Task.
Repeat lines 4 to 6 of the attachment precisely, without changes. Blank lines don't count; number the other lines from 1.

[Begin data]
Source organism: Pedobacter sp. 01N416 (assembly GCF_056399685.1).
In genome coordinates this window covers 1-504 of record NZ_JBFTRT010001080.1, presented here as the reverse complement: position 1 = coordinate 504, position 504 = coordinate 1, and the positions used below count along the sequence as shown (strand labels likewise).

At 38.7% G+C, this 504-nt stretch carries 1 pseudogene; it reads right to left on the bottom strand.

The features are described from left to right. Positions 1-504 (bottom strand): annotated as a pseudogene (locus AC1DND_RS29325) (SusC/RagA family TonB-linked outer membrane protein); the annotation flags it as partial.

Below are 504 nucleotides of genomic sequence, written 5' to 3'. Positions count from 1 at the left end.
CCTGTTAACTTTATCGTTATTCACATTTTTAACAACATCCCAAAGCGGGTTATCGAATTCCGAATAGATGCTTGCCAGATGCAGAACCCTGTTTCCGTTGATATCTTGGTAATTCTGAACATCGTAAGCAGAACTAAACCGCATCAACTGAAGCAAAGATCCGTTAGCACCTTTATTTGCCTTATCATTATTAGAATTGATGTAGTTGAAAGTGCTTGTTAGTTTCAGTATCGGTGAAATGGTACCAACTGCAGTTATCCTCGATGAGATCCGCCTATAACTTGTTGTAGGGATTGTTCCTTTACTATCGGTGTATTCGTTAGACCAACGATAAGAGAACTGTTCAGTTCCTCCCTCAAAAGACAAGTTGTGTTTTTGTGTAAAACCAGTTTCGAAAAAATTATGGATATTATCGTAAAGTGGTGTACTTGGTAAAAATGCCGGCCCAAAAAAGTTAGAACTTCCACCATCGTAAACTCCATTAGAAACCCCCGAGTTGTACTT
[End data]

The features are described from left to right. Positions 1-504 (bottom strand): annotated as a pseudogene (locus AC1DND_RS29325) (SusC/RagA family TonB-linked outer membrane protein); the annotation flags it as partial.

Below are 504 nucleotides of genomic sequence, written 5' to 3'. Positions count from 1 at the left end.
CCTGTTAACTTTATCGTTATTCACATTTTTAACAACATCCCAAAGCGGGTTATCGAATTCCGAATAGATGCTTGCCAGATGCAGAACCCTGTTTCCGTTGATATCTTGGTAATTCTGAACATCGTAAGCAGAACTAAACCGCATCAACTGAAGCAAAGATCCGTTAGCACCTTTATTTGCCTTATCATTATTAGAATTGATGTAGTTGAAAGTGCTTGTTAGTTTCAGTATCGGTGAAATGGTACCAACTGCAGTTATCCTCGATGAGATCCGCCTATAACTTGTTGTAGGGATTGTTCCTTTACTATCGGTGTATTCGTTAGACCAACGATAAGAGAACTGTTCAGTTCCTCCCTCAAAAGACAAGTTGTGTTTTTGTGTAAAACCAGTTTCGAAAAAATTATGGATATTATCGTAAAGTGGTGTACTTGGTAAAAATGCCGGCCCAAAAAAGTTAGAACTTCCACCATCGTAAACTCCATTAGAAACCCCCGAGTTGTACTT